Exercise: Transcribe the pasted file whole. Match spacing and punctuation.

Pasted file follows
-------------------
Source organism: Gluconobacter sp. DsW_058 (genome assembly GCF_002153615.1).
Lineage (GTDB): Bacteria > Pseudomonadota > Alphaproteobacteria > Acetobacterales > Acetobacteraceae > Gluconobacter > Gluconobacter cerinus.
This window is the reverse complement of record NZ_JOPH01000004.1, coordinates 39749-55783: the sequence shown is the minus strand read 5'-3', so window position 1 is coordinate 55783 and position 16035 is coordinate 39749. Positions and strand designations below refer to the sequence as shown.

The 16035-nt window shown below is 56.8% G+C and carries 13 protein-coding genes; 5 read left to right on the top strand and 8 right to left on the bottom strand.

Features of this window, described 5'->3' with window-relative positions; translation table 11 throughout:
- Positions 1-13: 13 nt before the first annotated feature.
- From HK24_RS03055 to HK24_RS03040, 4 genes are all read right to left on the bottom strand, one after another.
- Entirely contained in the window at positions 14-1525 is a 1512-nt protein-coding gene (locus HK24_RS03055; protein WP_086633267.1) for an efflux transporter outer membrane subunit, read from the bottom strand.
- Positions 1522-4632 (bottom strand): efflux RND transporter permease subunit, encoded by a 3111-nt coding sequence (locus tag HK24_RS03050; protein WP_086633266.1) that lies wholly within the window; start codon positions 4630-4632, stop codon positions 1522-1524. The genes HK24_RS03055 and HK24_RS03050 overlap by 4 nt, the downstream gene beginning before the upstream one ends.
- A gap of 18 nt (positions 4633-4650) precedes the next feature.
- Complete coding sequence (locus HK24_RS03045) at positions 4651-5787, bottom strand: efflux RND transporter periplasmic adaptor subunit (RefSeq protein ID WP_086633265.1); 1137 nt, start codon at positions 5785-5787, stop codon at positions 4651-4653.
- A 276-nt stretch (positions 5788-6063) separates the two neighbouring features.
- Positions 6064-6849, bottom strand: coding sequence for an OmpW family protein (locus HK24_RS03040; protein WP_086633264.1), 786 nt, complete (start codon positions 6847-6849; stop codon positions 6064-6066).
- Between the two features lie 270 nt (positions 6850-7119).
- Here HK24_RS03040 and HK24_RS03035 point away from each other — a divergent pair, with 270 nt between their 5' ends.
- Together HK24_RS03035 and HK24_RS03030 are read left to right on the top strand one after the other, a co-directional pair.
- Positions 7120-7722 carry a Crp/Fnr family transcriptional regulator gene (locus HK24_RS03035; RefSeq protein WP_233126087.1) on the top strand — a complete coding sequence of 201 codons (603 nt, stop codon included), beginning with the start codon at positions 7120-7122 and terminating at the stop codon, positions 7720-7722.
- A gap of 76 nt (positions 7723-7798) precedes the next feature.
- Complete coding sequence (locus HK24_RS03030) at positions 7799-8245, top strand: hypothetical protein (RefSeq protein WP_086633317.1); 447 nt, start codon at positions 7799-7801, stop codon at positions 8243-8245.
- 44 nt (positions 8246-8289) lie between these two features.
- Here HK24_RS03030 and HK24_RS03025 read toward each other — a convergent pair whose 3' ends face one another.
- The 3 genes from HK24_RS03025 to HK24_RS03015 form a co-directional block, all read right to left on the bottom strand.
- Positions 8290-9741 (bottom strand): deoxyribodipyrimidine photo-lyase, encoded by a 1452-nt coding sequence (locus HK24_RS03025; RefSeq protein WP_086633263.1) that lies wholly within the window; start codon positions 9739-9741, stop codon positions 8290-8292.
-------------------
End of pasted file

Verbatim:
Source organism: Gluconobacter sp. DsW_058 (genome assembly GCF_002153615.1).
Lineage (GTDB): Bacteria > Pseudomonadota > Alphaproteobacteria > Acetobacterales > Acetobacteraceae > Gluconobacter > Gluconobacter cerinus.
This window is the reverse complement of record NZ_JOPH01000004.1, coordinates 39749-55783: the sequence shown is the minus strand read 5'-3', so window position 1 is coordinate 55783 and position 16035 is coordinate 39749. Positions and strand designations below refer to the sequence as shown.

The 16035-nt window shown below is 56.8% G+C and carries 13 protein-coding genes; 5 read left to right on the top strand and 8 right to left on the bottom strand.

Features of this window, described 5'->3' with window-relative positions; translation table 11 throughout:
- Positions 1-13: 13 nt before the first annotated feature.
- From HK24_RS03055 to HK24_RS03040, 4 genes are all read right to left on the bottom strand, one after another.
- Entirely contained in the window at positions 14-1525 is a 1512-nt protein-coding gene (locus HK24_RS03055; protein WP_086633267.1) for an efflux transporter outer membrane subunit, read from the bottom strand.
- Positions 1522-4632 (bottom strand): efflux RND transporter permease subunit, encoded by a 3111-nt coding sequence (locus tag HK24_RS03050; protein WP_086633266.1) that lies wholly within the window; start codon positions 4630-4632, stop codon positions 1522-1524. The genes HK24_RS03055 and HK24_RS03050 overlap by 4 nt, the downstream gene beginning before the upstream one ends.
- A gap of 18 nt (positions 4633-4650) precedes the next feature.
- Complete coding sequence (locus HK24_RS03045) at positions 4651-5787, bottom strand: efflux RND transporter periplasmic adaptor subunit (RefSeq protein ID WP_086633265.1); 1137 nt, start codon at positions 5785-5787, stop codon at positions 4651-4653.
- A 276-nt stretch (positions 5788-6063) separates the two neighbouring features.
- Positions 6064-6849, bottom strand: coding sequence for an OmpW family protein (locus HK24_RS03040; protein WP_086633264.1), 786 nt, complete (start codon positions 6847-6849; stop codon positions 6064-6066).
- Between the two features lie 270 nt (positions 6850-7119).
- Here HK24_RS03040 and HK24_RS03035 point away from each other — a divergent pair, with 270 nt between their 5' ends.
- Together HK24_RS03035 and HK24_RS03030 are read left to right on the top strand one after the other, a co-directional pair.
- Positions 7120-7722 carry a Crp/Fnr family transcriptional regulator gene (locus HK24_RS03035; RefSeq protein WP_233126087.1) on the top strand — a complete coding sequence of 201 codons (603 nt, stop codon included), beginning with the start codon at positions 7120-7122 and terminating at the stop codon, positions 7720-7722.
- A gap of 76 nt (positions 7723-7798) precedes the next feature.
- Complete coding sequence (locus HK24_RS03030) at positions 7799-8245, top strand: hypothetical protein (RefSeq protein WP_086633317.1); 447 nt, start codon at positions 7799-7801, stop codon at positions 8243-8245.
- 44 nt (positions 8246-8289) lie between these two features.
- Here HK24_RS03030 and HK24_RS03025 read toward each other — a convergent pair whose 3' ends face one another.
- The 3 genes from HK24_RS03025 to HK24_RS03015 form a co-directional block, all read right to left on the bottom strand.
- Positions 8290-9741 (bottom strand): deoxyribodipyrimidine photo-lyase, encoded by a 1452-nt coding sequence (locus HK24_RS03025; RefSeq protein WP_086633263.1) that lies wholly within the window; start codon positions 9739-9741, stop codon positions 8290-8292.